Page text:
My garage has a certain ungarageness to it. We haven't parked a car in it for over seven years. Half of the garage is a boathouse, the other half is a blacksmith's smithy.
I've been blacksmithing for about a decade now, and it is now as much a part of my life as paddling. I certainly can't be faulted for not getting my recommended daily allowance of iron. I've thought a lot about why I am drawn to elemental activities; combinations of air, fire, water, and earth. Water is easy to explain. Fire, air and earth all combine to create a rich experience when I light up the forge.
Needless to say, plastic never did that much for me.
Blacksmithing and canoeing have a lot of similarities. They are inherently simple activities with subtleties that can take years to master. With all the jigs and tools I use in forging, my hammers are my most valuable tools, with personalities and quirks all their own. The hammer is the most important tool in working with iron.
I own approximately two dozen canoe paddles. I just counted sixteen in the garage, physically verified by touching the top grip of each one as I moved down my rack. There are two hanging on the wall in my living room: functional paddles I choose not to use because of their historical or sentimental value. I'm sure that there are another half-dozen in my office, stashed behind the comfy chair in my office. Then there are few floating around out there...loaned to friends or temporarily forgotten in the back of the car.
The paddle, I believe, is as important to one's paddling experience as the canoe. Like a hammer to a blacksmith or a fly rod to an angler, it's your primary tool to connect. It doesn't matter how nice the canoe might be; if the paddle is garbage, your experience will reflect your choice. A bad hammer is worthless, except if you want to beat it into a really bad tomahawk for a neighbor kid. For the record, the kid told his mom and she was cool with it.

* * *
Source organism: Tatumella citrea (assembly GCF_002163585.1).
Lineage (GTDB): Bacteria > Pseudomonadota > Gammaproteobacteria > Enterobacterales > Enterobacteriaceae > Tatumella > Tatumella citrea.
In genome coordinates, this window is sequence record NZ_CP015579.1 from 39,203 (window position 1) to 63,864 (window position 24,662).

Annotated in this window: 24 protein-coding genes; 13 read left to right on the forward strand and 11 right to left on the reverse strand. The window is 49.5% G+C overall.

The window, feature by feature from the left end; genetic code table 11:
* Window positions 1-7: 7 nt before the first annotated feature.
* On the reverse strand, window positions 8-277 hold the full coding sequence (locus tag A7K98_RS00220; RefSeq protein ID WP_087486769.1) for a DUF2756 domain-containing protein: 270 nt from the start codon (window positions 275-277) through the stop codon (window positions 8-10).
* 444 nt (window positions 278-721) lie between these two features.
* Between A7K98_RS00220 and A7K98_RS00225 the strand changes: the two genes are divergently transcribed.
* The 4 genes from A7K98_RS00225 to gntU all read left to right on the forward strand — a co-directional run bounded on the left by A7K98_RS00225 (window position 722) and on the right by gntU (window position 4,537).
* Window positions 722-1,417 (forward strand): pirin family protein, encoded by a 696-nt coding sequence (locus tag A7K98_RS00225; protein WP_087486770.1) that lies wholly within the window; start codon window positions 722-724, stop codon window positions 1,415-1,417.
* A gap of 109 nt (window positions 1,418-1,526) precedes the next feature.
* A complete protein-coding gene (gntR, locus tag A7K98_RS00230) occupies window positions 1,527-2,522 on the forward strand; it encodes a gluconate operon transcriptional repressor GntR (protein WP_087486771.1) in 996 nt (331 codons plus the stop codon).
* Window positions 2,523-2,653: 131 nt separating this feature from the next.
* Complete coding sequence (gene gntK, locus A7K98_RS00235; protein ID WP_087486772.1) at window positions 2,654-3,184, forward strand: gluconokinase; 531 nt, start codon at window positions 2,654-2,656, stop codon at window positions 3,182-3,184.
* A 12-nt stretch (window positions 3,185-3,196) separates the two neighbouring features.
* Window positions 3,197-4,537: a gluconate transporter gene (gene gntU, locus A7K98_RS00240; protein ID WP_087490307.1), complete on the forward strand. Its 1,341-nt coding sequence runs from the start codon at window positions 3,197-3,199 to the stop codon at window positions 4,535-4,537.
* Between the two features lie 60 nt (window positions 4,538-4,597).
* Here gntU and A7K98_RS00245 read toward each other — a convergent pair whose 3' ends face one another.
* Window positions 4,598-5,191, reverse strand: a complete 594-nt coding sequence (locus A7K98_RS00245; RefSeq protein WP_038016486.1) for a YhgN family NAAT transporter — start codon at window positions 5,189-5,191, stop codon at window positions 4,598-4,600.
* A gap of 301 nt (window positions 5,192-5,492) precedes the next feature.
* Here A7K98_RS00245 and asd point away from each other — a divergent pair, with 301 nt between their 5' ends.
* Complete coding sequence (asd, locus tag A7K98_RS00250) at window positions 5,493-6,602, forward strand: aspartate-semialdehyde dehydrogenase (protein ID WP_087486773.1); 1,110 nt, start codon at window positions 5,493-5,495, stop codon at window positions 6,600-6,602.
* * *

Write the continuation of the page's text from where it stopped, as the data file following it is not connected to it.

So when non-paddlers see my rack of paddles, they always ask the same question: "Why do you need so many paddles?" My response is always the same: "Why do you need so many shoes?" You wouldn't go hiking in ballet slippers, and you probably wouldn't run in hiking boots or dance in Bean boots. They all have their function, and so do my paddles.
I love my traditional paddles. They're mostly cherry, a Canadian bias: they use cherry up north, we Yankees lean towards ash. Not that I don't have ash traditionals, I have a few, plus a quilted maple, a birdseye maple, and a sassafras. They all are frequently used, and the ones I use the most are on their third of fourth coat of spar varnish. Their handles are polished smooth, not varnished but oiled, and my hand did the polishing over countless miles. When the water is deep, I lean toward traditionals.
I love my bent-shaft carbon paddles. At 13 ounces, they're almost too light (as if anything could be) and their stiffness transmits power to the water like a Porsche transmission. Their blades slice quietly into the water and emerge with barely a sound. My cadence is high and the canoe accelerates quickly. It's wonderful to race with a couple of light bent-shaft paddles.
I love my whitewater paddles. They're beefy, almost clumsy-looking, and when hung on the rack with the other paddles, they look like a bulldogs in a kennel of greyhounds. But like a bulldog, they're built for strength, not speed. Layers of fiberglass over thick wood blades inspire confidence, and you need not fear breaking one as you race down (or in this case, up) a Class II or III rapid. They sometimes seem to enjoy the carnage.
There's my Black Widow, which was the fruit of a collaboration between Rutabaga and Bending Branches. It's my favorite straight-shaft paddle you can buy off the shelf. It's perfect for an all-around paddle, even if I do say so myself (I designed the grip).
The list could go on, but there's no need.
Then there's the collection of paddles I've rescued from the edge of death, paddles that were destined for the dumpster. What a spokeshave, sandpaper, varnish and epoxy can do is almost miraculous. My kids' first paddles were such rescues. Starting with a big paddle with a split blade and work it down to the good wood will guarantee a fine kid's paddle that'll outlast two or three kids. I've passed along dozens of these rescues to friends and family, and it's fun to make something from what could have rotted in a landfill.
I'm sure some of you have your special paddles and feel a special connection to them. It might seem strange to folks who don't paddle, but if you have one (or twenty) special paddles, allow me to most emphatically validate your feelings of affection. It's a canoe thing. If you get it, there's no need to explain. If you don't, no amount of explanation is sufficient.